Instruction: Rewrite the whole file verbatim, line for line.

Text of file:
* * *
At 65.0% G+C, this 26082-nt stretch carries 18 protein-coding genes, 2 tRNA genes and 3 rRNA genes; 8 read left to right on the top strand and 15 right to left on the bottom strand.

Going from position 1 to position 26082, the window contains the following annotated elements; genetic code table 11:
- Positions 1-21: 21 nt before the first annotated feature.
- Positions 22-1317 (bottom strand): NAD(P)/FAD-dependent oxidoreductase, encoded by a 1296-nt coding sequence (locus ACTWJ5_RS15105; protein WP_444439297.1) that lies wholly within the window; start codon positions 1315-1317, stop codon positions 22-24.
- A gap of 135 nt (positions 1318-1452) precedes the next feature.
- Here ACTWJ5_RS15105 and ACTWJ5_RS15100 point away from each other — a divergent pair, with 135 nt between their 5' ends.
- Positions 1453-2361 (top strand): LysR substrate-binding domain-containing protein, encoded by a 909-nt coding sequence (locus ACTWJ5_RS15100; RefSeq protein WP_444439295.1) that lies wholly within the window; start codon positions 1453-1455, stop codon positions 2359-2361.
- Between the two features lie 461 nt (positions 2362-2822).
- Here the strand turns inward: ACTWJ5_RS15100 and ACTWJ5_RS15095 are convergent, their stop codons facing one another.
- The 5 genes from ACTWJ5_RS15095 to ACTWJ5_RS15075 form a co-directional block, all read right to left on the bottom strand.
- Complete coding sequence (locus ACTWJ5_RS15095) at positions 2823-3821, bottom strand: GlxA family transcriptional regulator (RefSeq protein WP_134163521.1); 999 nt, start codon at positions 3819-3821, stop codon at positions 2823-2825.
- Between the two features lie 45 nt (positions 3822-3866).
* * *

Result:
At 65.0% G+C, this 26082-nt stretch carries 18 protein-coding genes, 2 tRNA genes and 3 rRNA genes; 8 read left to right on the top strand and 15 right to left on the bottom strand.

Going from position 1 to position 26082, the window contains the following annotated elements; genetic code table 11:
- Positions 1-21: 21 nt before the first annotated feature.
- Positions 22-1317 (bottom strand): NAD(P)/FAD-dependent oxidoreductase, encoded by a 1296-nt coding sequence (locus ACTWJ5_RS15105; protein WP_444439297.1) that lies wholly within the window; start codon positions 1315-1317, stop codon positions 22-24.
- A gap of 135 nt (positions 1318-1452) precedes the next feature.
- Here ACTWJ5_RS15105 and ACTWJ5_RS15100 point away from each other — a divergent pair, with 135 nt between their 5' ends.
- Positions 1453-2361 (top strand): LysR substrate-binding domain-containing protein, encoded by a 909-nt coding sequence (locus ACTWJ5_RS15100; RefSeq protein WP_444439295.1) that lies wholly within the window; start codon positions 1453-1455, stop codon positions 2359-2361.
- Between the two features lie 461 nt (positions 2362-2822).
- Here the strand turns inward: ACTWJ5_RS15100 and ACTWJ5_RS15095 are convergent, their stop codons facing one another.
- The 5 genes from ACTWJ5_RS15095 to ACTWJ5_RS15075 form a co-directional block, all read right to left on the bottom strand.
- Complete coding sequence (locus ACTWJ5_RS15095) at positions 2823-3821, bottom strand: GlxA family transcriptional regulator (RefSeq protein WP_134163521.1); 999 nt, start codon at positions 3819-3821, stop codon at positions 2823-2825.
- Between the two features lie 45 nt (positions 3822-3866).